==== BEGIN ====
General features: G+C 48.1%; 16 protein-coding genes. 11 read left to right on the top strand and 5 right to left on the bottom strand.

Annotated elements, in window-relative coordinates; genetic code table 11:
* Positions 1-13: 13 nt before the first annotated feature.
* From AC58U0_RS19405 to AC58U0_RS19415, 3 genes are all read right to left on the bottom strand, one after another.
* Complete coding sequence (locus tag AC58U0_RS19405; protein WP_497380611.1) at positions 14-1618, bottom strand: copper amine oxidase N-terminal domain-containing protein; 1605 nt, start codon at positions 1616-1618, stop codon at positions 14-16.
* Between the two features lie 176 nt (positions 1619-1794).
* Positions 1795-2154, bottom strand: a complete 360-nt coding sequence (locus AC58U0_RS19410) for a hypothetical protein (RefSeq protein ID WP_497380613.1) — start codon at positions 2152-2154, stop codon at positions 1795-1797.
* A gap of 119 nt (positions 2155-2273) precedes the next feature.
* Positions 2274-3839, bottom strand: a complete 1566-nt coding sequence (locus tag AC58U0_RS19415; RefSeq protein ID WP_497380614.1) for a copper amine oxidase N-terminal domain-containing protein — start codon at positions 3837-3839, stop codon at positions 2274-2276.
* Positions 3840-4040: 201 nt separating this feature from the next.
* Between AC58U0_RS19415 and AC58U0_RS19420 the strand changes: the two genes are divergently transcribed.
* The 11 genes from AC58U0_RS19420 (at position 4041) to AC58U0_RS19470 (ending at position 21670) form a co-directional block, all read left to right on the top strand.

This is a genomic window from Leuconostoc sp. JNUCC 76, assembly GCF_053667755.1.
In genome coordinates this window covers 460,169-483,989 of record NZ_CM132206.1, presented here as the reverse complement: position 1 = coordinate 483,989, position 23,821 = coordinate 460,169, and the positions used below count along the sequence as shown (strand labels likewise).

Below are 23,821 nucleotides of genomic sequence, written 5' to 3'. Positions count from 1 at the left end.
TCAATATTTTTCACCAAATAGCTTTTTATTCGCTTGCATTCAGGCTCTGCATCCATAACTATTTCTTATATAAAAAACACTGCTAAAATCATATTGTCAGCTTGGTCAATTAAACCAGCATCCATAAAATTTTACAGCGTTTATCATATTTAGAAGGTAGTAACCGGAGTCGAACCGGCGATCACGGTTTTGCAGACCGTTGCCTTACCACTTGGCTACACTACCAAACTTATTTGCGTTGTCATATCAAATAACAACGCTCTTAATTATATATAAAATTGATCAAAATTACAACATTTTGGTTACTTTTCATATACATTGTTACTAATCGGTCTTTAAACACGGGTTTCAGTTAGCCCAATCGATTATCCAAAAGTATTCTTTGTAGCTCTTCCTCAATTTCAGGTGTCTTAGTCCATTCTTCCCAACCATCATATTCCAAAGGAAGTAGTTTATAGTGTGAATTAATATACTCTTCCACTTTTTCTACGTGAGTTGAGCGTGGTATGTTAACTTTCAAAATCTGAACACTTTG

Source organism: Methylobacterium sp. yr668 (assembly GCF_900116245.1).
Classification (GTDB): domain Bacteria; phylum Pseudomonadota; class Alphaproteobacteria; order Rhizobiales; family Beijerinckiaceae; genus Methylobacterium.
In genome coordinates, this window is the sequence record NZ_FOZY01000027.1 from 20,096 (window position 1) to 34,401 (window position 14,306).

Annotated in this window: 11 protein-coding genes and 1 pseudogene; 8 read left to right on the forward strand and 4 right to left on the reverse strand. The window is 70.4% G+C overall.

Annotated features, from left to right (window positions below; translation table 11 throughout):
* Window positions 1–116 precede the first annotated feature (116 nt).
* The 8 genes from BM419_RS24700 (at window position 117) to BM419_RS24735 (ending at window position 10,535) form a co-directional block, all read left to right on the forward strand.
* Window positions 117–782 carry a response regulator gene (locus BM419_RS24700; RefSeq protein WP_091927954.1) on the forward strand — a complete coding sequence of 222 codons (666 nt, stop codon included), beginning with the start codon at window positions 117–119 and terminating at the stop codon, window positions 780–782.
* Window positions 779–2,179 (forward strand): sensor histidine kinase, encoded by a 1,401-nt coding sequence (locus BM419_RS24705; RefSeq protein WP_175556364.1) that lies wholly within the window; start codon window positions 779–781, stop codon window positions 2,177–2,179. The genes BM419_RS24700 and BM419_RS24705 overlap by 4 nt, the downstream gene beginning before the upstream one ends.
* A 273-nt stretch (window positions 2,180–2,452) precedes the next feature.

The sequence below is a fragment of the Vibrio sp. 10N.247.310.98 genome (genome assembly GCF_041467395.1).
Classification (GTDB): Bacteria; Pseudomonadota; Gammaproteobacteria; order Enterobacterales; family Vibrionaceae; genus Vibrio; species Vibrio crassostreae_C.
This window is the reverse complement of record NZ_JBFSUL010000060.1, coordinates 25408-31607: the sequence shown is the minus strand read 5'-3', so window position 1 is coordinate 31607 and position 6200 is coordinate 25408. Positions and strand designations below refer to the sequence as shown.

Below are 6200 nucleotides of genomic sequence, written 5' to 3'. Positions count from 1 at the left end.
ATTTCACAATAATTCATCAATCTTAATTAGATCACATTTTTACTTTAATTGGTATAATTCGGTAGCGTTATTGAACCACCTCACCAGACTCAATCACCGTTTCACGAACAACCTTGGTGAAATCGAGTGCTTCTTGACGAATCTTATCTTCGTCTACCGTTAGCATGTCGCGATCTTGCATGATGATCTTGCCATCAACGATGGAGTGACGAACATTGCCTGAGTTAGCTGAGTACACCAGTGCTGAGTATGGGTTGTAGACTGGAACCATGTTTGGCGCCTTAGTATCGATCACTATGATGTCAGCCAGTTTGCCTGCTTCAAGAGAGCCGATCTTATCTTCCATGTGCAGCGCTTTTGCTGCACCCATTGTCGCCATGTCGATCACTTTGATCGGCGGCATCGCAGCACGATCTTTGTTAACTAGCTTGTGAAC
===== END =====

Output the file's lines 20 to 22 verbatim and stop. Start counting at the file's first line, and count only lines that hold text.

Annotated in this window: 11 protein-coding genes and 1 pseudogene; 8 read left to right on the forward strand and 4 right to left on the reverse strand. The window is 70.4% G+C overall.

Annotated features, from left to right (window positions below; translation table 11 throughout):
* Window positions 1–116 precede the first annotated feature (116 nt).